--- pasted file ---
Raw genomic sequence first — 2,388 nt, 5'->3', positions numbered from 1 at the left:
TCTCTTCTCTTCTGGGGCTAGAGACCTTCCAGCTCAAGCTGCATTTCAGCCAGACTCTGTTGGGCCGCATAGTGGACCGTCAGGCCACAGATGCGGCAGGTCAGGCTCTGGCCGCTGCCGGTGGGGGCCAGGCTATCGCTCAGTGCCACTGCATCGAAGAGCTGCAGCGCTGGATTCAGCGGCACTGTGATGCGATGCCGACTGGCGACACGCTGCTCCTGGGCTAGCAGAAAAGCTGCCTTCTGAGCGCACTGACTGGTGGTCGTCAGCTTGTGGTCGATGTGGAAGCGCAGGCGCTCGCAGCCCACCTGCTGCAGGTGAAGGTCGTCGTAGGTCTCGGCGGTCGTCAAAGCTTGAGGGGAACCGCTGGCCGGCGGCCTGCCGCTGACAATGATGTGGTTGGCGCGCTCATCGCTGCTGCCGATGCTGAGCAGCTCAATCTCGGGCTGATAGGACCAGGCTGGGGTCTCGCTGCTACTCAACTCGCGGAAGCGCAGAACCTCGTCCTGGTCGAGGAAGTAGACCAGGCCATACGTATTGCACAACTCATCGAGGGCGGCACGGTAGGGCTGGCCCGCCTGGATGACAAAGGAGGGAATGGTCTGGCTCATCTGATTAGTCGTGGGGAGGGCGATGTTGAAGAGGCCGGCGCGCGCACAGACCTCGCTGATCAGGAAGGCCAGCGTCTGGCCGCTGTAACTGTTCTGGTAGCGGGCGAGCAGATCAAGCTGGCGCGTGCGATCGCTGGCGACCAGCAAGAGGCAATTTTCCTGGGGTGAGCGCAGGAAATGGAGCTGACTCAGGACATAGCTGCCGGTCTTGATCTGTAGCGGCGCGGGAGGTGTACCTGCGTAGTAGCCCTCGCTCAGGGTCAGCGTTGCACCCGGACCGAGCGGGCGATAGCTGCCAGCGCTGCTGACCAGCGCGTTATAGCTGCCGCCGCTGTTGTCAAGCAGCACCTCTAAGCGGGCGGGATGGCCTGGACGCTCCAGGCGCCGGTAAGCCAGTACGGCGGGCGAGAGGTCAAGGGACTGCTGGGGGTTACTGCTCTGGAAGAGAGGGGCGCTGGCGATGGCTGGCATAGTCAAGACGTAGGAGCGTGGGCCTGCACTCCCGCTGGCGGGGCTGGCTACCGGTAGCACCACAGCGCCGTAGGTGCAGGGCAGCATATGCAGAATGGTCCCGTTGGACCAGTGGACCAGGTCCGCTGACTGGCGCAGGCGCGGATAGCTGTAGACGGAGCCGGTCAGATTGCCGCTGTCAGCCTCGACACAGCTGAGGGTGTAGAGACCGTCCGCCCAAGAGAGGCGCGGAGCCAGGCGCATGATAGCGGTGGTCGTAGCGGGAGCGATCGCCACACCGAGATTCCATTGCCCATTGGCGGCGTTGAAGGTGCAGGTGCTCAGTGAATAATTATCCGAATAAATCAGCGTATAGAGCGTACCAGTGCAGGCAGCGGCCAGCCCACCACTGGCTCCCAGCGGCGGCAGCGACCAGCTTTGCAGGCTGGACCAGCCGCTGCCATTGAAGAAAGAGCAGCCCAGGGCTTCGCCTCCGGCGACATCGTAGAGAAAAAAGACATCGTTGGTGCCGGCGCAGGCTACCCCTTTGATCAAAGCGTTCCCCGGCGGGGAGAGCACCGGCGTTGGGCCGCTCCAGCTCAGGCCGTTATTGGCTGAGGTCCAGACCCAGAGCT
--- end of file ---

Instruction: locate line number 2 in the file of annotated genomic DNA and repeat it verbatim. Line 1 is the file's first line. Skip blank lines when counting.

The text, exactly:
TCTCTTCTCTTCTGGGGCTAGAGACCTTCCAGCTCAAGCTGCATTTCAGCCAGACTCTGTTGGGCCGCATAGTGGACCGTCAGGCCACAGATGCGGCAGGTCAGGCTCTGGCCGCTGCCGGTGGGGGCCAGGCTATCGCTCAGTGCCACTGCATCGAAGAGCTGCAGCGCTGGATTCAGCGGCACTGTGATGCGATGCCGACTGGCGACACGCTGCTCCTGGGCTAGCAGAAAAGCTGCCTTCTGAGCGCACTGACTGGTGGTCGTCAGCTTGTGGTCGATGTGGAAGCGCAGGCGCTCGCAGCCCACCTGCTGCAGGTGAAGGTCGTCGTAGGTCTCGGCGGTCGTCAAAGCTTGAGGGGAACCGCTGGCCGGCGGCCTGCCGCTGACAATGATGTGGTTGGCGCGCTCATCGCTGCTGCCGATGCTGAGCAGCTCAATCTCGGGCTGATAGGACCAGGCTGGGGTCTCGCTGCTACTCAACTCGCGGAAGCGCAGAACCTCGTCCTGGTCGAGGAAGTAGACCAGGCCATACGTATTGCACAACTCATCGAGGGCGGCACGGTAGGGCTGGCCCGCCTGGATGACAAAGGAGGGAATGGTCTGGCTCATCTGATTAGTCGTGGGGAGGGCGATGTTGAAGAGGCCGGCGCGCGCACAGACCTCGCTGATCAGGAAGGCCAGCGTCTGGCCGCTGTAACTGTTCTGGTAGCGGGCGAGCAGATCAAGCTGGCGCGTGCGATCGCTGGCGACCAGCAAGAGGCAATTTTCCTGGGGTGAGCGCAGGAAATGGAGCTGACTCAGGACATAGCTGCCGGTCTTGATCTGTAGCGGCGCGGGAGGTGTACCTGCGTAGTAGCCCTCGCTCAGGGTCAGCGTTGCACCCGGACCGAGCGGGCGATAGCTGCCAGCGCTGCTGACCAGCGCGTTATAGCTGCCGCCGCTGTTGTCAAGCAGCACCTCTAAGCGGGCGGGATGGCCTGGACGCTCCAGGCGCCGGTAAGCCAGTACGGCGGGCGAGAGGTCAAGGGACTGCTGGGGGTTACTGCTCTGGAAGAGAGGGGCGCTGGCGATGGCTGGCATAGTCAAGACGTAGGAGCGTGGGCCTGCACTCCCGCTGGCGGGGCTGGCTACCGGTAGCACCACAGCGCCGTAGGTGCAGGGCAGCATATGCAGAATGGTCCCGTTGGACCAGTGGACCAGGTCCGCTGACTGGCGCAGGCGCGGATAGCTGTAGACGGAGCCGGTCAGATTGCCGCTGTCAGCCTCGACACAGCTGAGGGTGTAGAGACCGTCCGCCCAAGAGAGGCGCGGAGCCAGGCGCATGATAGCGGTGGTCGTAGCGGGAGCGATCGCCACACCGAGATTCCATTGCCCATTGGCGGCGTTGAAGGTGCAGGTGCTCAGTGAATAATTATCCGAATAAATCAGCGTATAGAGCGTACCAGTGCAGGCAGCGGCCAGCCCACCACTGGCTCCCAGCGGCGGCAGCGACCAGCTTTGCAGGCTGGACCAGCCGCTGCCATTGAAGAAAGAGCAGCCCAGGGCTTCGCCTCCGGCGACATCGTAGAGAAAAAAGACATCGTTGGTGCCGGCGCAGGCTACCCCTTTGATCAAAGCGTTCCCCGGCGGGGAGAGCACCGGCGTTGGGCCGCTCCAGCTCAGGCCGTTATTGGCTGAGGTCCAGACCCAGAGCT